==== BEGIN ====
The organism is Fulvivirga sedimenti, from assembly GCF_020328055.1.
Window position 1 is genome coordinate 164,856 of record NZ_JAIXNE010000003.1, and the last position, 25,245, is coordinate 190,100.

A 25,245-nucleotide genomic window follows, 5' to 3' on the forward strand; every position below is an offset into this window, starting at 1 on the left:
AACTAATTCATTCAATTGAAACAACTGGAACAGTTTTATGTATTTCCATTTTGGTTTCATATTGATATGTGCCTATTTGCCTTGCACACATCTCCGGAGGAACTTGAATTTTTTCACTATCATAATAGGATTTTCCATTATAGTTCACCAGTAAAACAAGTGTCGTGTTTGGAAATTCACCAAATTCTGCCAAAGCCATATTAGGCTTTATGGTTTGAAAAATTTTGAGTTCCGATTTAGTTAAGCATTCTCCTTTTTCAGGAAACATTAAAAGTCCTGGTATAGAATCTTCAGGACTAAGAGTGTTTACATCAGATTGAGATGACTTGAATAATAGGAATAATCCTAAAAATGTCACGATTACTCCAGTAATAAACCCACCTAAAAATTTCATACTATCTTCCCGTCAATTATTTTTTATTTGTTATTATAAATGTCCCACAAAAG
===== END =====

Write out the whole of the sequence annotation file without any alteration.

The organism is Fulvivirga sedimenti, from assembly GCF_020328055.1.
Window position 1 is genome coordinate 164,856 of record NZ_JAIXNE010000003.1, and the last position, 25,245, is coordinate 190,100.

A 25,245-nucleotide genomic window follows, 5' to 3' on the forward strand; every position below is an offset into this window, starting at 1 on the left:
AACTAATTCATTCAATTGAAACAACTGGAACAGTTTTATGTATTTCCATTTTGGTTTCATATTGATATGTGCCTATTTGCCTTGCACACATCTCCGGAGGAACTTGAATTTTTTCACTATCATAATAGGATTTTCCATTATAGTTCACCAGTAAAACAAGTGTCGTGTTTGGAAATTCACCAAATTCTGCCAAAGCCATATTAGGCTTTATGGTTTGAAAAATTTTGAGTTCCGATTTAGTTAAGCATTCTCCTTTTTCAGGAAACATTAAAAGTCCTGGTATAGAATCTTCAGGACTAAGAGTGTTTACATCAGATTGAGATGACTTGAATAATAGGAATAATCCTAAAAATGTCACGATTACTCCAGTAATAAACCCACCTAAAAATTTCATACTATCTTCCCGTCAATTATTTTTTATTTGTTATTATAAATGTCCCACAAAAG